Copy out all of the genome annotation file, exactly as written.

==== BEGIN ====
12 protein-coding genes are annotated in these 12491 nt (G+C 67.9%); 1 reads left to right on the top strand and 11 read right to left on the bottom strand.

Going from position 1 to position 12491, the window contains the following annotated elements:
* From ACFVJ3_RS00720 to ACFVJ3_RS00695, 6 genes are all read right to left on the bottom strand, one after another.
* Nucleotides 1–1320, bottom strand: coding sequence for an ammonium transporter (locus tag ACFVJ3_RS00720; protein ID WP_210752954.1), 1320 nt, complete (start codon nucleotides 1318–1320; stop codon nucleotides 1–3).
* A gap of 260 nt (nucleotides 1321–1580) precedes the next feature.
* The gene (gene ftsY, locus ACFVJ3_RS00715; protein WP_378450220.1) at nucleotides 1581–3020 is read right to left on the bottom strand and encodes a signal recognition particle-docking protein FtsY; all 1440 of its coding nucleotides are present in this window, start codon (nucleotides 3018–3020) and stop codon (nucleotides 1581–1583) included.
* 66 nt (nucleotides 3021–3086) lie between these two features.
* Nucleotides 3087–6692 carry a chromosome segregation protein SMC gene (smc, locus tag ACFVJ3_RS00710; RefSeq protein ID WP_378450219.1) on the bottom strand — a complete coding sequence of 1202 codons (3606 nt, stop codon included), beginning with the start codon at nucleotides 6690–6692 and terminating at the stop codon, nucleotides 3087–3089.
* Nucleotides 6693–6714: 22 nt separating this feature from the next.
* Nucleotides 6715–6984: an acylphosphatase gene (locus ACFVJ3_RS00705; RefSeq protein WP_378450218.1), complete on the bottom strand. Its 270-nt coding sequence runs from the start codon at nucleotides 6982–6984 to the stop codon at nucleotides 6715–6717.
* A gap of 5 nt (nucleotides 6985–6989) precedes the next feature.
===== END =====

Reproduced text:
12 protein-coding genes are annotated in these 12491 nt (G+C 67.9%); 1 reads left to right on the top strand and 11 read right to left on the bottom strand.

Going from position 1 to position 12491, the window contains the following annotated elements:
* From ACFVJ3_RS00720 to ACFVJ3_RS00695, 6 genes are all read right to left on the bottom strand, one after another.
* Nucleotides 1–1320, bottom strand: coding sequence for an ammonium transporter (locus tag ACFVJ3_RS00720; protein ID WP_210752954.1), 1320 nt, complete (start codon nucleotides 1318–1320; stop codon nucleotides 1–3).
* A gap of 260 nt (nucleotides 1321–1580) precedes the next feature.
* The gene (gene ftsY, locus ACFVJ3_RS00715; protein WP_378450220.1) at nucleotides 1581–3020 is read right to left on the bottom strand and encodes a signal recognition particle-docking protein FtsY; all 1440 of its coding nucleotides are present in this window, start codon (nucleotides 3018–3020) and stop codon (nucleotides 1581–1583) included.
* 66 nt (nucleotides 3021–3086) lie between these two features.
* Nucleotides 3087–6692 carry a chromosome segregation protein SMC gene (smc, locus tag ACFVJ3_RS00710; RefSeq protein ID WP_378450219.1) on the bottom strand — a complete coding sequence of 1202 codons (3606 nt, stop codon included), beginning with the start codon at nucleotides 6690–6692 and terminating at the stop codon, nucleotides 3087–3089.
* Nucleotides 6693–6714: 22 nt separating this feature from the next.
* Nucleotides 6715–6984: an acylphosphatase gene (locus ACFVJ3_RS00705; RefSeq protein WP_378450218.1), complete on the bottom strand. Its 270-nt coding sequence runs from the start codon at nucleotides 6982–6984 to the stop codon at nucleotides 6715–6717.
* A gap of 5 nt (nucleotides 6985–6989) precedes the next feature.